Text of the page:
Our Kāhui Ako network of schools

By: Urs Cunningham | Posted Wednesday February 15, 2023

Ko koe ki tēnā, ko ahau ki tēnei kīwai o te kete. You at that handle and I at this handle of the basket.

This whakatauki perfectly expresses the need for such networks - so that we can work together to manage heavy or precious loads. In the northern suburbs of Wellington, the Kāhui Ako o Tarikākā operates to do just that. Here is our Tarikākā Kāhui wesbite

The Tarikākā Kāhui Ako consists of eight primary schools, one intermediate school and one college: Crofton Downs School, Khandallah School, St Brigid's School, Johnsonville School, Churton Park School, Ngaio School, Amesbury School, Cashmere Avenue School, Rāroa Normal Intermediate School, and Onslow College. The wider northern cluster of schools, involving several other schools as well as the ten listed above, has been in operation for many years, with a number of successful learning and professional development programmes operating over the years, along with a wide range of musical, cultural and sporting events and competitions. 

In 2020 the decision was made to become a formal Kāhui Ako in order to use the resourcing and support available to  develop the expertise and strengthen our ability to support each other. And so the Tarikākā Kāhui Ako was created. The group was developed around a core vision of equipping students for the future and ensuring equitable outcomes for all. This was structured under four key goals or achievement challenges:

- Strong, secure cultural identities and sense of belonging

- Hau ora and wellbeing

- Confident, capable empowered learners

- Equitable outcomes for all

Leadership structure

Our Kāhui Ako has a clear structure for supporting the mahi across our ten schools. The cluster is led by several lead principals and supported by a small group of Across School Leaders (ASLs). The lead principals maintain the overall vision of the KA and coach and support the ASLs in their work. The ASLs are released from their schools for two days each work to work together and work with people within each school to do the mahi towards the four achievement challenges. 

The lead principals and ASLs work across the ten different schools, each school has at least one Within School Leader (WSL) who are tasked with running projects and supporting work within their school around the Kāhui vision. 

Organisation of work within the Kāhui

For the first three years our Kāhui Ako operated under four Communities of Practice (CoPs). Each CoP was linked to one specific achievement challenge, and had a Across School Leader who led the work within each group. All teachers across the Kāhui were based in one of the four CoPs, and each CoP met once every term to complete some professional leanring together around their achievement challenge. The leaders within schools and across the schools worked on particular projects around those achievement challenges.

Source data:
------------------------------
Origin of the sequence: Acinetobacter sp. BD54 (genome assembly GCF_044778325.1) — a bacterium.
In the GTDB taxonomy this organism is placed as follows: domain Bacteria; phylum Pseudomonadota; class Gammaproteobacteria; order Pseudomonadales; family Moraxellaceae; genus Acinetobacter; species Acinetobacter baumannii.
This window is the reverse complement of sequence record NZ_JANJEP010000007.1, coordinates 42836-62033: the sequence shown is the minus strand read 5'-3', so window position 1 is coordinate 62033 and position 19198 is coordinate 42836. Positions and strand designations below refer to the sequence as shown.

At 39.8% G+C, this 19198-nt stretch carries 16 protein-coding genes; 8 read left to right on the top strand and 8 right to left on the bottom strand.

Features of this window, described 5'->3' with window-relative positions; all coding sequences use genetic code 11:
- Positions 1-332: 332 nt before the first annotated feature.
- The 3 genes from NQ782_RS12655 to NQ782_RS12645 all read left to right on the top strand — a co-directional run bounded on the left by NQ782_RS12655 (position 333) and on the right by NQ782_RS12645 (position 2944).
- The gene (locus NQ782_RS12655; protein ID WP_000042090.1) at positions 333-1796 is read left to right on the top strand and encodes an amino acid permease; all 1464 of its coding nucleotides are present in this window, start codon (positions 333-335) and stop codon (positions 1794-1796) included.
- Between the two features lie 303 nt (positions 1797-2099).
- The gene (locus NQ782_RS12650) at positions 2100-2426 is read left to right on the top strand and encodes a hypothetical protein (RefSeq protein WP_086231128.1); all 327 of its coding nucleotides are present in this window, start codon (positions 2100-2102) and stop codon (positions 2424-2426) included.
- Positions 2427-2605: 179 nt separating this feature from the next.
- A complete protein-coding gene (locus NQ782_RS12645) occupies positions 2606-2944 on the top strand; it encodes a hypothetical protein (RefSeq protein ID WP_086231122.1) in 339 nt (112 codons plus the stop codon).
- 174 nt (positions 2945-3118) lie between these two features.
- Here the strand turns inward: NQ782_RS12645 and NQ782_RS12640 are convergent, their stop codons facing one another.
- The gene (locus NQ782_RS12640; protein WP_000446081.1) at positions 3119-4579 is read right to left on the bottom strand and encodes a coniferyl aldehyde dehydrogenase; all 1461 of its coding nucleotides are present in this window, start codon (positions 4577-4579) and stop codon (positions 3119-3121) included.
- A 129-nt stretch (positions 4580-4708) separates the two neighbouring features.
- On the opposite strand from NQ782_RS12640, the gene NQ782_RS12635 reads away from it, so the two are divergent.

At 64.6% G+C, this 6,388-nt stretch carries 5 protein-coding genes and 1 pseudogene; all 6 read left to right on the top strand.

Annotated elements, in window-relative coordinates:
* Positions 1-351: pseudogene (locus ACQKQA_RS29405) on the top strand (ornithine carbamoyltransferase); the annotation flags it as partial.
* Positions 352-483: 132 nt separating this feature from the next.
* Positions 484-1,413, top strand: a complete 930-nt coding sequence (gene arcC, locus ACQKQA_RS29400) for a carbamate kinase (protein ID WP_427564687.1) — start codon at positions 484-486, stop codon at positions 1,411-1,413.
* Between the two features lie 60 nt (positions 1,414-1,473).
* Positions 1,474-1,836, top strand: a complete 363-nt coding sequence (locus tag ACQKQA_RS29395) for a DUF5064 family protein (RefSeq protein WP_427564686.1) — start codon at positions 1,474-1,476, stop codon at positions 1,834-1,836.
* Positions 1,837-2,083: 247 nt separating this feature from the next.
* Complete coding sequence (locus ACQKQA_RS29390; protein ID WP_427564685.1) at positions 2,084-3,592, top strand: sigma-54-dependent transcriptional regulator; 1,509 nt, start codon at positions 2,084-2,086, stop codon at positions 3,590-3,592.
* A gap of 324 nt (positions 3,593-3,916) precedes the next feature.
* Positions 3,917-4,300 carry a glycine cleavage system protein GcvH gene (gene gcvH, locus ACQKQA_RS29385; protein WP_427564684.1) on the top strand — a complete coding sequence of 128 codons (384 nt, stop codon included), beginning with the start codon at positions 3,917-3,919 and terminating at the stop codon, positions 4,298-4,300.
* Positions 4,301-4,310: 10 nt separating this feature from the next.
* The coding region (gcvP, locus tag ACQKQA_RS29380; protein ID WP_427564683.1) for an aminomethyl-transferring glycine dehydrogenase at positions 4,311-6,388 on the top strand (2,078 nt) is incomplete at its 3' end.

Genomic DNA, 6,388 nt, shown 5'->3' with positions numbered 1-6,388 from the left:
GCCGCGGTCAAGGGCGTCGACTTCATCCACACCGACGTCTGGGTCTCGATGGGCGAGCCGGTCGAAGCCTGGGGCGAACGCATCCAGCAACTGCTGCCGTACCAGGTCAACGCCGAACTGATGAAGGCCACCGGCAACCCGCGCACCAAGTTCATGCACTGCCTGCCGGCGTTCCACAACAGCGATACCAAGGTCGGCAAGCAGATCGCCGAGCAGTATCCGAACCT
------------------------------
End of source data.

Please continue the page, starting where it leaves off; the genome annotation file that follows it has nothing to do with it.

This structure worked well to start the Kāhui work happening across the schools and get people involved. It helped some of the different groups of people involved in the Kāhui to understand and settle into their roles. In 2022 we reviewed the different areas of mahi happening and looked at options for structuring the Kāhui work going forwards. 

In 2023 we are now operating in a slightly different way as a Kāhui. We have identified some ways of working that are not as effective now, and we can see some ways where we can evolve our practice. We have stopped the Communities of Practice, and instead we are operating several different strands of work. 

  1. Hubs of Interest: These hubs are optional groups set up around work that is happening within and across different schools. It is a way for kaiako and leaders to connect and work together on areas linked to at least one of the Kāhui achievement challenges. Examples of Hubs of Interest are our New Entrant group (people from each school working together around transition to school) and our Aotearoa New Zealand Histories Hub (teachers and leaders from different schools who have a particular interest or role around implementing the ANZ Histories curriculum in their school). Hubs of Interest will keep a current information section on our Kāhui website, so that people in the Kāhui can see the different opportunities for getting involved. Hubs can also access resourcing and support through the Kāhui. 
  2. Kura Ahurea: All schools will be involved in the Kura Ahurea prgramme, learning local historical narratives, tikanga and kawa from a Te Āti Awa perspective. 
  3. Leadership development with Core Education: Principals and leaders within schools, including Across School Leaders, will be working with several facilitators from Core to develop our leadership and coaching growth. Part of this work will be creating and maintaining a strong review cycle for all aspects of the Kāhui, ensuring that we can know the impact of our Kāhui network on our ākonga and rangatahi, and continuously develop and improve what we do.   

The work we are doing as a Kāhui is exciting and challenging. We are continuing to grow and evolve in the ways we work together as we keep reflecting and adapting. Our overall aim is to equip students for the future and ensure equitable outcomes for all, and we understand that in doing this valuable mahi as a network of schools we are better together. 

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